14. ^ a b Levine, Rhonda (1998). Social Class and Stratification. Lanham, MD: Rowman & Littlefield. ISBN 0-8476-8543-8. 
  15. ^ a b c Doob, B. Christopher (2013). Social Inequality and Social Stratification in US Society (1st ed.). Upper Saddle River, New Jersey: Pearson Education. ISBN 0-205-79241-3. 
  16. ^ Kaplan SN, Rauh J. (2009). Wall Street and Main Street: What Contributes to the Rise in the Highest Incomes?. Review of Financial Studies.
  17. ^ Based on Larry Bartels's study Economic Inequality and Political Representation, Table 1: Differential Responsiveness of Senators to Constituency Opinion.
  18. ^ "The Richest of the Rich, Proud of a New Gilded Age", article by Louis Uchitelle, New York Times, July 15, 2007
  19. ^ a b Phoenix Marketing International Research Shows Steep Decline In Millionaires in U.S.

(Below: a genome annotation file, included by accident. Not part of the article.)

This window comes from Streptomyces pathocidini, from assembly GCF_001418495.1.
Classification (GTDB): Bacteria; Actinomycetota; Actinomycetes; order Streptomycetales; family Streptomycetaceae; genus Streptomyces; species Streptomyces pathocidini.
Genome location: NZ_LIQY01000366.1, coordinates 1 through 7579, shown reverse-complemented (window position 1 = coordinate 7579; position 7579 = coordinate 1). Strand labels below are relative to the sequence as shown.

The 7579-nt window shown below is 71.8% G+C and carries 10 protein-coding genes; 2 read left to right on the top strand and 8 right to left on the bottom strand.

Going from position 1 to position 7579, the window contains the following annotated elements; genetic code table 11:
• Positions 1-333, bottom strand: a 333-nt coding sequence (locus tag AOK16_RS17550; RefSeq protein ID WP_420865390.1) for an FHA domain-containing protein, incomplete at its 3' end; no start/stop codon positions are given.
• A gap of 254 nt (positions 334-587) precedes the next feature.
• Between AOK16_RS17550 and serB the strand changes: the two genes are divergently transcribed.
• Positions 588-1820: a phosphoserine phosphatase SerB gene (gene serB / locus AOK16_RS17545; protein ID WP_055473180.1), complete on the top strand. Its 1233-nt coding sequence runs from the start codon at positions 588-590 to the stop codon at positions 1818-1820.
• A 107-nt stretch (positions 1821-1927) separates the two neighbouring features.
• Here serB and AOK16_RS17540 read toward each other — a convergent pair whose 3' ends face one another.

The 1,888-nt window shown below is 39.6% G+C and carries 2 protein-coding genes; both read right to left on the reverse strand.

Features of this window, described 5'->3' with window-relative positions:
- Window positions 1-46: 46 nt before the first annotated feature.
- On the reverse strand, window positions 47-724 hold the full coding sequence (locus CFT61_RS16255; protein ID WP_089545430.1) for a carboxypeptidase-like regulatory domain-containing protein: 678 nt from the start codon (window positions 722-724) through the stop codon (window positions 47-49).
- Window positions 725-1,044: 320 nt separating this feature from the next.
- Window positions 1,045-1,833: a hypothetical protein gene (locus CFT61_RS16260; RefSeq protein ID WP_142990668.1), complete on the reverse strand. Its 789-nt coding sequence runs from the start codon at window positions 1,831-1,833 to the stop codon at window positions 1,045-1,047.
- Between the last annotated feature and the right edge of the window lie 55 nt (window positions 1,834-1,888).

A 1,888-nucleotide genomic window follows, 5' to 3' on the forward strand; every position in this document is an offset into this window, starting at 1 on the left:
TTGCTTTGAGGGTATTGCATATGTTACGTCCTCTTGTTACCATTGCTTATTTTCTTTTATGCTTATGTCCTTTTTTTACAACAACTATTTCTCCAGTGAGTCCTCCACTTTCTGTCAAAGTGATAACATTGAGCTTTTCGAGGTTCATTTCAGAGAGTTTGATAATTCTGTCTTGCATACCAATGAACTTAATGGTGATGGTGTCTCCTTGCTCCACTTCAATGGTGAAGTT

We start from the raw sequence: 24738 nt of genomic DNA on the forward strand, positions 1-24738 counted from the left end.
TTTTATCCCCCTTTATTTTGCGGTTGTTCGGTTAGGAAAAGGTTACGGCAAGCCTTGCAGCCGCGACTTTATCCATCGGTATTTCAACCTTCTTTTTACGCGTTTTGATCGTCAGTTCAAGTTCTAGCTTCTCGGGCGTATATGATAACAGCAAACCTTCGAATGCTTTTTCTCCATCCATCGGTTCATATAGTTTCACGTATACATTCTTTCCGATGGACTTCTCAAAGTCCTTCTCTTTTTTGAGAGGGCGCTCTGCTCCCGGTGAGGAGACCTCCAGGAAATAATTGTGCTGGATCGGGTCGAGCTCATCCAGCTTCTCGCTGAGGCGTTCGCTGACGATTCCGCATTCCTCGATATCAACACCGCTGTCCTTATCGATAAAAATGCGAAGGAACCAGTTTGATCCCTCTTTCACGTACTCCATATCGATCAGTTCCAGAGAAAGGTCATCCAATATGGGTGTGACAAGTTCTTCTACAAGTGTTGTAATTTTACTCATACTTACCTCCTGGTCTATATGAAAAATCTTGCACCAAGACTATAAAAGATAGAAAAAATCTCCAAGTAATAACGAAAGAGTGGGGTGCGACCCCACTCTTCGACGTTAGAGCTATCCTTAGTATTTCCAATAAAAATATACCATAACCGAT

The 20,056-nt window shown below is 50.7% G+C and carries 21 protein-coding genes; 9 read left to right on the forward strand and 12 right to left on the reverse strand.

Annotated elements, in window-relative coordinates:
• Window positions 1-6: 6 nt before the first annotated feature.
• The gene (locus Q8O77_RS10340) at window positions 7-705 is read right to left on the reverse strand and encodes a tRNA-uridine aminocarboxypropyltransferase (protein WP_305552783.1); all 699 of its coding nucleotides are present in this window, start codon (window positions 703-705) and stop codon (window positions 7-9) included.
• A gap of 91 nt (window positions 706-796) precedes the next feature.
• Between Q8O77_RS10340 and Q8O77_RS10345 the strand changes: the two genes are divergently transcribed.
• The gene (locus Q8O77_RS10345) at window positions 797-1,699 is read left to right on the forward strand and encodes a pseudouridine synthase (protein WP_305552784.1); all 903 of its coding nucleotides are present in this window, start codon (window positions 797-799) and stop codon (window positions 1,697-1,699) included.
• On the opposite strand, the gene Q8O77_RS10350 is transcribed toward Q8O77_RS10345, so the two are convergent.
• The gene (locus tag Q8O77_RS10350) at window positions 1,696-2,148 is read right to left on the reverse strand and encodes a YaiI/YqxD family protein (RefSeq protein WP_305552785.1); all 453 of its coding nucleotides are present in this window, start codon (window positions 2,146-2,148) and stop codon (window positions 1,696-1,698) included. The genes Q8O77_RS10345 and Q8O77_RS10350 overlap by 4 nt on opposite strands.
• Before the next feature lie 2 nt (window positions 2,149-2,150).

Further reading[edit]

  • Peter W. Cookson, Caroline Hodges Persell: Preparing for Power: America's Elite Boarding Schools, Basic Books, 1989, ISBN 0-465-06269-5
  • Nick Foulkes: High Society – The History of America's Upper Class, Publisher: Assouline (October 1, 2008) Language: English, ISBN 2759402886
  • Steve Fraser, Gary Gerstle (ed.): Ruling America: A History of Wealth and Power in a Democracy, Harvard UP, 2005, ISBN 0-674-01747-1
  • Ferdinand Lundberg: The Rich and the Super-Rich: A Study in the Power of Money Today (1968)
  • Kevin P. Phillips, Wealth and Democracy: A Political History of the American Rich, Broadway Books 2003, ISBN 0-7679-0534-2